A Woman's Guide to HPV: When the Virus Doesn't Go Away
The human papillomavirus (HPV) is highly contagious: Nearly 80 percent of men and women who are sexually active will become infected with at least one strain of HPV in their lifetime. On the bright side, though, most forms of HPV will clear on their own—in fact, you might have no idea you've ever been infected with HPV unless you had signs of genital warts or an abnormal pap smear.
But HPV doesn't always go away so easily. If your HPV is lingering, get the facts so you know what to expect.
The type of HPV you have will affect your treatment
It's important to understand there are different strains of HPV. Some will do little else to your health besides producing genital warts; others can cause cancer.
If you find out you have a strain of HPV that causes genital warts and your body doesn't naturally clear them on its own, you may need to see your doctor so those warts can be treated or removed completely. In 70 to 80 percent of cases of HPV genital warts, there's no recurrence. However, if genital warts do recur, you'll typically notice them again within a few months, but each case is different so keep a close eye regardless. Any persistent genital warts can always be treated again.
However, if you have an HPV strain that can lead to cancer, there won't be a physical warning, like experiencing genital warts. Instead, you'll learn of an infection through a Pap test or HPV test; in women, this is done at the cervix, but for men, no HPV test has yet been approved. You can, however, still receive an anal Pap test regardless of gender.
If a woman's Pap results come back abnormal, she will need to take further steps.
Additional pap smears
If your results indicate low-grade squamous intraepithelial lesions (LSILs)—usually caused by HPV—your doctor might simply want to monitor the cells through additional Pap smears over time.
It is possible to receive an abnormal result on a Pap test even if you don't have HPV, so a second test if that is the case is typically the first course of action. Your doctor might schedule a new test within a few weeks or months.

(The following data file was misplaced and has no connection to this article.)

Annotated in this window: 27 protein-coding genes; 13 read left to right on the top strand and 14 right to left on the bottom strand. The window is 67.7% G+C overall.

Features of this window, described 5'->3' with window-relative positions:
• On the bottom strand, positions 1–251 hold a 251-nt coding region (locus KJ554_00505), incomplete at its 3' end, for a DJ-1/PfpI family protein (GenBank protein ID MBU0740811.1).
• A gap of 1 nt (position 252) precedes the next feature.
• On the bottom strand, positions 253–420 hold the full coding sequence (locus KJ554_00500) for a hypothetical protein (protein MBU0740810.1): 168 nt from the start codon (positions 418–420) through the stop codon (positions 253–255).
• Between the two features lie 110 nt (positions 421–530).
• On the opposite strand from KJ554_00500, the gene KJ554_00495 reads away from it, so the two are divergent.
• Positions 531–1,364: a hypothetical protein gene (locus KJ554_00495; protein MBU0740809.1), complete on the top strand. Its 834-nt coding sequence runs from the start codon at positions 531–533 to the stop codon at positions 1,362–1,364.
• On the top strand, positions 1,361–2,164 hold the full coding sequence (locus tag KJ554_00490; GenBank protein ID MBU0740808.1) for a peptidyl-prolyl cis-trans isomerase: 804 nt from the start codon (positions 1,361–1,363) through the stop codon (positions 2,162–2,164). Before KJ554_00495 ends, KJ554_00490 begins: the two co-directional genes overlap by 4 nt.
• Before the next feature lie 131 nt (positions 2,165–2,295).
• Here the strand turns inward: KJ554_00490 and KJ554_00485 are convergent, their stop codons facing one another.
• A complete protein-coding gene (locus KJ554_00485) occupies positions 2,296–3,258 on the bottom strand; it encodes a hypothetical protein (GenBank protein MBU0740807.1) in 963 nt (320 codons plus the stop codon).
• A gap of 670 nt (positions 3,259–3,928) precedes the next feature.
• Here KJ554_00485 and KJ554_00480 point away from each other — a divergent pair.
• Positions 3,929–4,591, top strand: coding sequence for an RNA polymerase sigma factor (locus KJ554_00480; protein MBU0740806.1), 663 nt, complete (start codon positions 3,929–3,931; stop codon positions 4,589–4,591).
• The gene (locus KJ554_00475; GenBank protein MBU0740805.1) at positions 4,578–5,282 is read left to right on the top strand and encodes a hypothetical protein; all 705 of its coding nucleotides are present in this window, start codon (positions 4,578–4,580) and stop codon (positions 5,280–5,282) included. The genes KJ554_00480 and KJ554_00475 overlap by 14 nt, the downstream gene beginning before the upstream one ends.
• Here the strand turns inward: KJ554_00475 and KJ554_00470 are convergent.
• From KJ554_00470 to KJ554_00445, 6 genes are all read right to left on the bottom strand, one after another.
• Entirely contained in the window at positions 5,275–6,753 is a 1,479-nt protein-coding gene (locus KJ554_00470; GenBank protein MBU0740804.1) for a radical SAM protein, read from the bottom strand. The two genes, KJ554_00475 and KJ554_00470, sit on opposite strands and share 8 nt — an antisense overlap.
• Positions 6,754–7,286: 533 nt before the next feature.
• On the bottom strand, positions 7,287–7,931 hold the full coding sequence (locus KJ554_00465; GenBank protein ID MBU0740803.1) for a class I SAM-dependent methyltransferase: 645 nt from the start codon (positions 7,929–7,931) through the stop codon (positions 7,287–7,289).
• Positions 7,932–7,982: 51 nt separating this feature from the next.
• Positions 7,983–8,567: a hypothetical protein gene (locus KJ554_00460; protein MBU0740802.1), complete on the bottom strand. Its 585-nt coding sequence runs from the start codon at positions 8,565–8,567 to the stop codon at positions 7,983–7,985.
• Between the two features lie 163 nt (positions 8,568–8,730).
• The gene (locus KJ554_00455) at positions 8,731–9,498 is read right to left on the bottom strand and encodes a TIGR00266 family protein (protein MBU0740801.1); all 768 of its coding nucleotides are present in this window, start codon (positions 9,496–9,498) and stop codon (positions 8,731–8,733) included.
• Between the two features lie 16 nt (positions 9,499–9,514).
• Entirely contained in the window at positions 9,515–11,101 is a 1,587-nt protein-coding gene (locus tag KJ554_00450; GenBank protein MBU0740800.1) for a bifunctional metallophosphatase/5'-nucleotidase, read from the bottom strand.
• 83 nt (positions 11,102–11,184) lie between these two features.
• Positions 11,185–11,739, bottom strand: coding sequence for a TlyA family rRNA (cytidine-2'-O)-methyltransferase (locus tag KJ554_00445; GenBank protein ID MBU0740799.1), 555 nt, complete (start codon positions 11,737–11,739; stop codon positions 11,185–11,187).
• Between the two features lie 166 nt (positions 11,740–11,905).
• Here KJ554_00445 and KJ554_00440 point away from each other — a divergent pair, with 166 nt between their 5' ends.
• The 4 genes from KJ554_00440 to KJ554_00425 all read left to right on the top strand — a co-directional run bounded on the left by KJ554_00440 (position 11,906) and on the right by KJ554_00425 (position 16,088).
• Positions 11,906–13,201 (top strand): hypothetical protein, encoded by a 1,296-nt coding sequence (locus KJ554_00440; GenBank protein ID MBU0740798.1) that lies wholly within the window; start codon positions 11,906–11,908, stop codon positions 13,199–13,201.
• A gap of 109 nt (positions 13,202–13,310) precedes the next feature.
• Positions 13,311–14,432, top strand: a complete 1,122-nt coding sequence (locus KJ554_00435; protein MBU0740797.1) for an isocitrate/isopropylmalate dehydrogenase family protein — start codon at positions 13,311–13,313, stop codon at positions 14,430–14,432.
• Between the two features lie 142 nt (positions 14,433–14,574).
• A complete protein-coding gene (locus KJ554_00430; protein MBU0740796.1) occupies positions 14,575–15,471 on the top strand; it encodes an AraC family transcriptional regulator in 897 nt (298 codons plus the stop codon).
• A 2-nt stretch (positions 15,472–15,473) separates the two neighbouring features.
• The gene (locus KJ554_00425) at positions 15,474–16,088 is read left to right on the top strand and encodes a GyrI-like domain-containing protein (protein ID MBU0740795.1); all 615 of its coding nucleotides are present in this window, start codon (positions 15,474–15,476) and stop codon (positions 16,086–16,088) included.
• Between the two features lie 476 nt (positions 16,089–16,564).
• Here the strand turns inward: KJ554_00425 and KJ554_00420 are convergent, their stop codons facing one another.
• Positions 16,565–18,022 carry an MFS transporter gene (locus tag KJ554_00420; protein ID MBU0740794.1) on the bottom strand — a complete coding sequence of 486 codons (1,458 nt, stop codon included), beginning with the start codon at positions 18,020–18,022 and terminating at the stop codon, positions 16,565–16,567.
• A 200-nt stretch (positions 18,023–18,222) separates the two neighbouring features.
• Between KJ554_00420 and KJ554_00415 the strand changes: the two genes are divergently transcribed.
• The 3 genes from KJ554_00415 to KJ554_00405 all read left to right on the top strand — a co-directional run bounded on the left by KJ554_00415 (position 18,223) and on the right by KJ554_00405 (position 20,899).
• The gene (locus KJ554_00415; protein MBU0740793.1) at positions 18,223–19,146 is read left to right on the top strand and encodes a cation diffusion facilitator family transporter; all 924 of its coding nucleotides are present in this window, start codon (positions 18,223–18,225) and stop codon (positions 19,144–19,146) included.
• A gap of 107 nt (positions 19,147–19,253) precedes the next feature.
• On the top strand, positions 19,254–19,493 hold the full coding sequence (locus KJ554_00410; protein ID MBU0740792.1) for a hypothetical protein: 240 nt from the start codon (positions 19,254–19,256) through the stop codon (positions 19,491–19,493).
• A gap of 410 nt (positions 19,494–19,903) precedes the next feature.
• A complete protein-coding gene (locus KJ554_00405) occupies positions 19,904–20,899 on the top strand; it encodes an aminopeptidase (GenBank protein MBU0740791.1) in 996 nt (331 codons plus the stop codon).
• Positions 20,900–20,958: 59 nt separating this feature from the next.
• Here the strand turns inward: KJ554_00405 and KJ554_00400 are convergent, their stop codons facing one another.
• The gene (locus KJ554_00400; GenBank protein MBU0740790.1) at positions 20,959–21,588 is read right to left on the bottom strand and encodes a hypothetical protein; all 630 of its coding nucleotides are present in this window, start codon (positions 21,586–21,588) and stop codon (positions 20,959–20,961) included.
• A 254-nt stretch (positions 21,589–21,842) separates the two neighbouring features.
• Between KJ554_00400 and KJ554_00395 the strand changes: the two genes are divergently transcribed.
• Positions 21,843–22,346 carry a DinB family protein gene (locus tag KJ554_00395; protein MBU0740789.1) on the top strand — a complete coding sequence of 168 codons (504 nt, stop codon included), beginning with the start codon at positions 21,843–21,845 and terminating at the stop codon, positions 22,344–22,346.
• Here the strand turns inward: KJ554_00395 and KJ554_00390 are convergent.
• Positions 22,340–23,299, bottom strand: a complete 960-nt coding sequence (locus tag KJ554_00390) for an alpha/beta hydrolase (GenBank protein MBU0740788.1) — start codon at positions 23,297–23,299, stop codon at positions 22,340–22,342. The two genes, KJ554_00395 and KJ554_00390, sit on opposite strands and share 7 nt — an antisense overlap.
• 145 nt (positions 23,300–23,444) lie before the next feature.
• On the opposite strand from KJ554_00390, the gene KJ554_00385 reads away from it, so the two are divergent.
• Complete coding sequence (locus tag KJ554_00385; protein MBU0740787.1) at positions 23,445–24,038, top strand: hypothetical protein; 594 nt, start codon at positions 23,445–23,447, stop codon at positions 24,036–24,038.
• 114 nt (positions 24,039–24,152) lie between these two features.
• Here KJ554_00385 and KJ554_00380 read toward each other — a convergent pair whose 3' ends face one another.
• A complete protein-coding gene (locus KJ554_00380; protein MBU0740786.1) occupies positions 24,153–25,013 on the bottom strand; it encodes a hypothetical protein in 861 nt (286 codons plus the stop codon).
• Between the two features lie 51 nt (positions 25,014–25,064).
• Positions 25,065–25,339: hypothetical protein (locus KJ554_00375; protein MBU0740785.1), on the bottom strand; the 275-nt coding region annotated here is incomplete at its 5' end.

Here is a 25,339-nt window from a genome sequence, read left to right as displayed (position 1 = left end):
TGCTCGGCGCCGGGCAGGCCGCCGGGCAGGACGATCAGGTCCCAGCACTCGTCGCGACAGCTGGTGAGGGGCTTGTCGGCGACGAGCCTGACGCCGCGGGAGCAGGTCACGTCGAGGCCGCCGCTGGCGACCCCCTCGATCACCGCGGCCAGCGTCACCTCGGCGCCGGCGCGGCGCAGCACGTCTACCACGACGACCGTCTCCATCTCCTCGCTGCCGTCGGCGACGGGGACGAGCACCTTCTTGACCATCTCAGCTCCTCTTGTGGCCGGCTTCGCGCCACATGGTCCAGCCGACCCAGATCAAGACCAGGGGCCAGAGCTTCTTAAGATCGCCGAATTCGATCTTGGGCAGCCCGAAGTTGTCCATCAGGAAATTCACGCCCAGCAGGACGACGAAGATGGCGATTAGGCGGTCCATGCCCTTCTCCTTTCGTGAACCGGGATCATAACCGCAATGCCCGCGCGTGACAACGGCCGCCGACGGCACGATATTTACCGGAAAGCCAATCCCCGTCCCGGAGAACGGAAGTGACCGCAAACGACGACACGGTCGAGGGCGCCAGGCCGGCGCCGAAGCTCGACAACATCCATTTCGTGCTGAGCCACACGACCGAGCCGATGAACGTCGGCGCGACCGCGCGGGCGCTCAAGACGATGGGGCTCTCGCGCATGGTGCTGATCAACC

If abnormal results continue or worsen, you'll move on to additional treatment methods.
A colposcopy is a procedure in which your doctor uses a speculum to open up the vaginal passage and a colposcope to view your cervix. The colposcope has both a light and a magnifying glass so the doctor can have a clear view of your cervix. Photographs may also be taken during the colposcopy for analysis.
This procedure can typically be done in an exam room at your doctor's office. If a biopsy of your cervix is needed, your physician will remove some tissue from it to be examined at a laboratory. You can expect the biopsy procedure to pinch or feel uncomfortable for a few seconds.
HPV cervical treatments
If the colposcopy comes back positive for HPV, particularly with high-grade cells, your doctor will discuss a few options with you, including:
- LEEP (loop electrosurgical excision procedure) to remove the infected areas of the cervix
- Cryosurgery to freeze and remove the infected areas
- Surgical removal of the infected areas
- Cold-knife conization to remove a cone-shaped sliver of the cervix
Get regular screenings
Courses of treatment for persistent HPV vary greatly depending on the grade and strain of the virus you carry. If tests reveal abnormal cells in your cervix, it's important to continue regular Pap smear tests to monitor your status and detect any precancerous cells that require immediate treatment.